The bank’s commodities index, which measures prices for dairy, sheep, beef, forestry and fruit, rose 2 per cent in New Zealand dollar terms to 117.7 last week, breezing past its previous peak set two years ago.
The gain was helped by a 2.8 per cent fall in the value of the New Zealand dollar against the United States dollar, with moves among the key commodities themselves relatively limited, said ASB economist Nat Keall.
“The weaker New Zealand dollar generated gains in local currency terms for most New Zealand major export commodities,” Keall said. “Previous spikes in our index have often been driven by price surges for one or two goods, as in the dairy price boom of 2013-14, but gains this time around are being broadly shared.”
The benefits for commodity producers like farmers and orchardists would depend on the volume being exported and their contract arrangements, he said.
Keall said the rebound in global commodity prices since the start of the year was “impressive”.
“While Covid’s initial impact initially hit commodity markets very unevenly, rising global demand and ongoing supply bottlenecks are lifting prices for most goods by double digits,” he said.
Prices for dairy, meat, forestry and seafood were all up between 10 per cent and 30 per cent since the beginning of the year in New Zealand dollar terms, he said.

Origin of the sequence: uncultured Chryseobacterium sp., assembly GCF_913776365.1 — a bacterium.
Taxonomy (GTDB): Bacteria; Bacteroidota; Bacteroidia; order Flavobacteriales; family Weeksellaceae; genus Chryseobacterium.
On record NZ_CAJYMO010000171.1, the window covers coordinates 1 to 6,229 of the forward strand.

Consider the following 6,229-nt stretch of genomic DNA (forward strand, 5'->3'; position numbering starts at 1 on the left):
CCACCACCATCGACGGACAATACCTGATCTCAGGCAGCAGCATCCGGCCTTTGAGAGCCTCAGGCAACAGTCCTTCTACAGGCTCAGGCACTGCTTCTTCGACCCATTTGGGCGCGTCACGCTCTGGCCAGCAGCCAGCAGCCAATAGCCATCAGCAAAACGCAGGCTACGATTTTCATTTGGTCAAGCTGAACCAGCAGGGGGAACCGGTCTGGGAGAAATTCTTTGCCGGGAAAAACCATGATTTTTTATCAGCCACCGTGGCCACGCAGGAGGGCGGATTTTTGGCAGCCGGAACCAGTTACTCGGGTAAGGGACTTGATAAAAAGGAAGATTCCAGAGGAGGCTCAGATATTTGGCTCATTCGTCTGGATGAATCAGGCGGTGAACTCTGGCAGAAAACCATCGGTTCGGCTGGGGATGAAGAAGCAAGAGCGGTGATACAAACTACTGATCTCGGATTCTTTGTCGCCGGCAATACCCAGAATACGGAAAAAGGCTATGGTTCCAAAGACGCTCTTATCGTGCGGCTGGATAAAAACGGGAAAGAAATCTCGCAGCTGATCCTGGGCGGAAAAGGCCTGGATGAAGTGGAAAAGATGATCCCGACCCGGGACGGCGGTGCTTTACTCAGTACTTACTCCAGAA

Only fruit prices were lower, reflecting their earlier surge during the pandemic, he said.
New Zealand dollar prices for virtually every major commodity monitored by the bank were running ahead of their 10-year averages, he said.
The lower New Zealand dollar was turning “strong” global prices into “eye-watering” prices in local currency terms, he said.
The New Zealand dollar has traded between US70c and US74c this year, lower than previous commodity booms when it was trading above US80c, he said.
Keall said the durability of the gains was also impressive.
ASB’s index had been consistently elevated for quite a while now, with readings for March, April, May and June the four highest monthly averages on record in local currency terms, he said.
Producers were taking advantage of the boom, with higher volumes for most commodity exports despite problems posed by global shipping disruptions, he said.
Keall said he saw further upside for many global commodities in the months ahead.
“With global demand firming and logistics bottlenecks likely to continue constraining supply, commodity prices could ratchet higher still over the remainder of 2021,” he said.
ASB expects the New Zealand dollar to edge up to US74c towards the end of the year, which Keall said would crimp some but not all of those returns.
“Increased global supply will eventually weigh on global commodity prices but the timing for a return to normality remains highly uncertain,” he said.